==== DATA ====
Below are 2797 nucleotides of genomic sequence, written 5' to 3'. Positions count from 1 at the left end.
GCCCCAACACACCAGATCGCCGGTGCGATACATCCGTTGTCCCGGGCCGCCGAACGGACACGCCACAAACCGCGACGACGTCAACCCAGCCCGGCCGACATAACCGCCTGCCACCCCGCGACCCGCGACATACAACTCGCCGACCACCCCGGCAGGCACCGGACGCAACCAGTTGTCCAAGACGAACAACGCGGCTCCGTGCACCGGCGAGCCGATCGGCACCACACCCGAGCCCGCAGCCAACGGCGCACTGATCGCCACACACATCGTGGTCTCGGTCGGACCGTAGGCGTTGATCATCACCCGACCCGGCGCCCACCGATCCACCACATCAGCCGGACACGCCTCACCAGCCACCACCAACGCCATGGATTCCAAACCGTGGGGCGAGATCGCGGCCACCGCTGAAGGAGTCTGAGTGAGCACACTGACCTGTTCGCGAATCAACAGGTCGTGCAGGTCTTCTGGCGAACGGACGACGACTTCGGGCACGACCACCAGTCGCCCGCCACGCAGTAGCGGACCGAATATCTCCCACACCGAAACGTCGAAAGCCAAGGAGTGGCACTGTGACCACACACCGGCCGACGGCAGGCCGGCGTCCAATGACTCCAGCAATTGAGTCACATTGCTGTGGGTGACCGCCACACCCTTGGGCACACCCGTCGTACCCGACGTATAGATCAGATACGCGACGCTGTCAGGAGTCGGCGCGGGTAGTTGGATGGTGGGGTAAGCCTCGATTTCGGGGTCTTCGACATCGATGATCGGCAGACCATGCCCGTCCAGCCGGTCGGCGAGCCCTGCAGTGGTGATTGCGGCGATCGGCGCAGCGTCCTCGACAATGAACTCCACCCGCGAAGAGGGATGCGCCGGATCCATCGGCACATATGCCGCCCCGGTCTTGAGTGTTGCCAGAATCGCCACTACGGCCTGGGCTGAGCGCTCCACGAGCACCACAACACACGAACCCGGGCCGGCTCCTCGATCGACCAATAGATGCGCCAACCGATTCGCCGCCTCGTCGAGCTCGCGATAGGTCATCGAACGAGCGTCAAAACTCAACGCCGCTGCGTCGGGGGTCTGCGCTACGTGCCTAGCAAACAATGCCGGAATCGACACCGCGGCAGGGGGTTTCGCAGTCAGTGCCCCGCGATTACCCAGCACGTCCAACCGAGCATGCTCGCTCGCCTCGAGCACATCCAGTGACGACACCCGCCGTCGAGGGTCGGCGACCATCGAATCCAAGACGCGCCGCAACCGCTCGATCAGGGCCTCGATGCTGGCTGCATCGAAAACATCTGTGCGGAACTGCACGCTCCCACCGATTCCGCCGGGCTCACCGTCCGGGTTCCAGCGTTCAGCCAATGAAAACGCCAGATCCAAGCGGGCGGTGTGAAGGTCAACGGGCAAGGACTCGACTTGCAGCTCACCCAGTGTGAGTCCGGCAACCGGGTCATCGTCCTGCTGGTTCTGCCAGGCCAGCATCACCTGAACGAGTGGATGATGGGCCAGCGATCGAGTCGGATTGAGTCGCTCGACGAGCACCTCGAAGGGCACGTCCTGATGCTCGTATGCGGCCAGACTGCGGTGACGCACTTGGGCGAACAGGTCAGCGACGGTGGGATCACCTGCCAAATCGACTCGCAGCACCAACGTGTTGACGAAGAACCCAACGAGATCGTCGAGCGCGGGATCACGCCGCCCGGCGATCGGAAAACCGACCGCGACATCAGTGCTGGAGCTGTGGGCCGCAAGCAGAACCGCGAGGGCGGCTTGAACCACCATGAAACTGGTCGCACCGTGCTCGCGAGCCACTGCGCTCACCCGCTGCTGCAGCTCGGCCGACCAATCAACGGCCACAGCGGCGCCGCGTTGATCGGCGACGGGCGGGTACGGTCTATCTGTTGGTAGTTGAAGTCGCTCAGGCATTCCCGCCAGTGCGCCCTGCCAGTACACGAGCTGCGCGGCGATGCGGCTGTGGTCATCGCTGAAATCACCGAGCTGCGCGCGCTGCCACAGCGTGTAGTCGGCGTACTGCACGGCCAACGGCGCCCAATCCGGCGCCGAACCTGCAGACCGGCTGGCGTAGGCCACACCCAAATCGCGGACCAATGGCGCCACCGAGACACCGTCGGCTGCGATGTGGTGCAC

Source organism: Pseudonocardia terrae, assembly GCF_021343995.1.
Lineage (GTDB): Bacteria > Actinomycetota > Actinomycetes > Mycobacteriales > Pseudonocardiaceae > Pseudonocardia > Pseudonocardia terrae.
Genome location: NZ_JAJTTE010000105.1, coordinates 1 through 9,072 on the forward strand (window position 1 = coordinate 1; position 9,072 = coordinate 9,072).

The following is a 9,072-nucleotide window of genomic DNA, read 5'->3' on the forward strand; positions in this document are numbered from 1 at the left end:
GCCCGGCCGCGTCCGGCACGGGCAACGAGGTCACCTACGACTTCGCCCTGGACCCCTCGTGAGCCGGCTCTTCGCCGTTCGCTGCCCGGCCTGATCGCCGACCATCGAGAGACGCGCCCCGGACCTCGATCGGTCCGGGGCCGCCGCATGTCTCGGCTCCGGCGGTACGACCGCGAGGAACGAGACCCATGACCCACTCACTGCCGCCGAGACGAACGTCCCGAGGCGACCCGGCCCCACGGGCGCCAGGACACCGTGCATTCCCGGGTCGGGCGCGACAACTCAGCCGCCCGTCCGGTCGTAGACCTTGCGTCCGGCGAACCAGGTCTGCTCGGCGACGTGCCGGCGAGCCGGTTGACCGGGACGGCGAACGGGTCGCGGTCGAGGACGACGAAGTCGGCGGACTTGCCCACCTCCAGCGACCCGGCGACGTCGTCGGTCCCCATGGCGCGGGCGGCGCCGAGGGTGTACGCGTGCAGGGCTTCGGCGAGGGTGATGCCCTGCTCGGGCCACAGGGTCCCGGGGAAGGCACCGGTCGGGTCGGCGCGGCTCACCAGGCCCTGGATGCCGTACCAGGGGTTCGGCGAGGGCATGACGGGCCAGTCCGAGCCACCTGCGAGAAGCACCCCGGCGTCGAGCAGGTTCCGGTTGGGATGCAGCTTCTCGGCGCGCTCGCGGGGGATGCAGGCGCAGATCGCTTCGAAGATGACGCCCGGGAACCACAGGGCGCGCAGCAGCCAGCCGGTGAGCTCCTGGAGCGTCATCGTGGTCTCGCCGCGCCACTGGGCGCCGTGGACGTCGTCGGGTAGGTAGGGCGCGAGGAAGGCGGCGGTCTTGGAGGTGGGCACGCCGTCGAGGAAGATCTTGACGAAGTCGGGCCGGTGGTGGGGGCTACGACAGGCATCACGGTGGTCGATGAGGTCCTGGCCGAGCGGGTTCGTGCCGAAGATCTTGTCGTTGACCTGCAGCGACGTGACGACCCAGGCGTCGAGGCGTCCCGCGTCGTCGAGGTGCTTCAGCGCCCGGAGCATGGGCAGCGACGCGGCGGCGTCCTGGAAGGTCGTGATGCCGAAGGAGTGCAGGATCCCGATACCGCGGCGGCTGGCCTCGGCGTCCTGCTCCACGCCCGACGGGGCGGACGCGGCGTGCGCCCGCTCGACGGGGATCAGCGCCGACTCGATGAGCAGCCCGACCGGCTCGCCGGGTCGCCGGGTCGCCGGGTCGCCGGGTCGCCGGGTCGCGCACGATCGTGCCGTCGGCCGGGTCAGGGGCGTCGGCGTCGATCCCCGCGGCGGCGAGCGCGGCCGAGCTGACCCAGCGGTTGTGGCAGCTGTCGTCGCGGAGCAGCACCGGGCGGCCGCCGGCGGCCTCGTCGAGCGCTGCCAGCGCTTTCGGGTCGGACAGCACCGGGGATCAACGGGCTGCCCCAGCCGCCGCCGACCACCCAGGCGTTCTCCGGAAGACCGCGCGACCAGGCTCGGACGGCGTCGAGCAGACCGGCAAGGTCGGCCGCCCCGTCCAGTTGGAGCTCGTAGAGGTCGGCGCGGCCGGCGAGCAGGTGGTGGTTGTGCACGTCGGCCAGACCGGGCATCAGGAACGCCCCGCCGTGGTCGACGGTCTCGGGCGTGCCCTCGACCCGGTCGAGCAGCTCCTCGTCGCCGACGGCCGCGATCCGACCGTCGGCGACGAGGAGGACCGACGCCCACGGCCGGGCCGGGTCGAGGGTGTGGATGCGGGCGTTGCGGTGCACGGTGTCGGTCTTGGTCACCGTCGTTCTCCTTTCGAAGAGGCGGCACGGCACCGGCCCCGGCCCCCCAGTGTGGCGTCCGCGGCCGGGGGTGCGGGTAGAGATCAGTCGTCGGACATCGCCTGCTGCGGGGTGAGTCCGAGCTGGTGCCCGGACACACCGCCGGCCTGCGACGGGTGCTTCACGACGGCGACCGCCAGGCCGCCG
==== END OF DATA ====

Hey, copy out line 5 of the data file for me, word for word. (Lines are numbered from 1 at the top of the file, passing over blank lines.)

Genome location: NZ_JAJTTE010000105.1, coordinates 1 through 9,072 on the forward strand (window position 1 = coordinate 1; position 9,072 = coordinate 9,072).